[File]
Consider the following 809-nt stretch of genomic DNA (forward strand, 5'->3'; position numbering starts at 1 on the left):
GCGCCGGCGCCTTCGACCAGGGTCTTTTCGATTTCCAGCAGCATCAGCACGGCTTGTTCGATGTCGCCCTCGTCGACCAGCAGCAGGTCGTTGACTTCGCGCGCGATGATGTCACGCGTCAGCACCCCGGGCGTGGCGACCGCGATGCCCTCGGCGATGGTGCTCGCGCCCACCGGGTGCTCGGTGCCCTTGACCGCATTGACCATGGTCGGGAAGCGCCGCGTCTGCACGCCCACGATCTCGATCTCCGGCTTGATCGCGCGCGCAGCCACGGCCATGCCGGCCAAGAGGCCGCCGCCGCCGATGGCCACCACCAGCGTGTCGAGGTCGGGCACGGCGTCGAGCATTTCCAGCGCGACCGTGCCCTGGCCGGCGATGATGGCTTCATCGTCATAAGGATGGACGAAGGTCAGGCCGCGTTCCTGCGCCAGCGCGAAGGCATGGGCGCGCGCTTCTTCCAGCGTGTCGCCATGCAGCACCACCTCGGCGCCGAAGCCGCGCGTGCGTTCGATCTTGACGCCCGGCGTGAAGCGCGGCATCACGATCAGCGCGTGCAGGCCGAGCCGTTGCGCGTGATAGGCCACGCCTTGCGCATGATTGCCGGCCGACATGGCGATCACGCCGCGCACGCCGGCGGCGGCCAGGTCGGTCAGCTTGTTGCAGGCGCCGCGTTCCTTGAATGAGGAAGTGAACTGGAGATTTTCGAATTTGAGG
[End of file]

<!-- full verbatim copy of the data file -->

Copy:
Consider the following 809-nt stretch of genomic DNA (forward strand, 5'->3'; position numbering starts at 1 on the left):
GCGCCGGCGCCTTCGACCAGGGTCTTTTCGATTTCCAGCAGCATCAGCACGGCTTGTTCGATGTCGCCCTCGTCGACCAGCAGCAGGTCGTTGACTTCGCGCGCGATGATGTCACGCGTCAGCACCCCGGGCGTGGCGACCGCGATGCCCTCGGCGATGGTGCTCGCGCCCACCGGGTGCTCGGTGCCCTTGACCGCATTGACCATGGTCGGGAAGCGCCGCGTCTGCACGCCCACGATCTCGATCTCCGGCTTGATCGCGCGCGCAGCCACGGCCATGCCGGCCAAGAGGCCGCCGCCGCCGATGGCCACCACCAGCGTGTCGAGGTCGGGCACGGCGTCGAGCATTTCCAGCGCGACCGTGCCCTGGCCGGCGATGATGGCTTCATCGTCATAAGGATGGACGAAGGTCAGGCCGCGTTCCTGCGCCAGCGCGAAGGCATGGGCGCGCGCTTCTTCCAGCGTGTCGCCATGCAGCACCACCTCGGCGCCGAAGCCGCGCGTGCGTTCGATCTTGACGCCCGGCGTGAAGCGCGGCATCACGATCAGCGCGTGCAGGCCGAGCCGTTGCGCGTGATAGGCCACGCCTTGCGCATGATTGCCGGCCGACATGGCGATCACGCCGCGCACGCCGGCGGCGGCCAGGTCGGTCAGCTTGTTGCAGGCGCCGCGTTCCTTGAATGAGGAAGTGAACTGGAGATTTTCGAATTTGAGG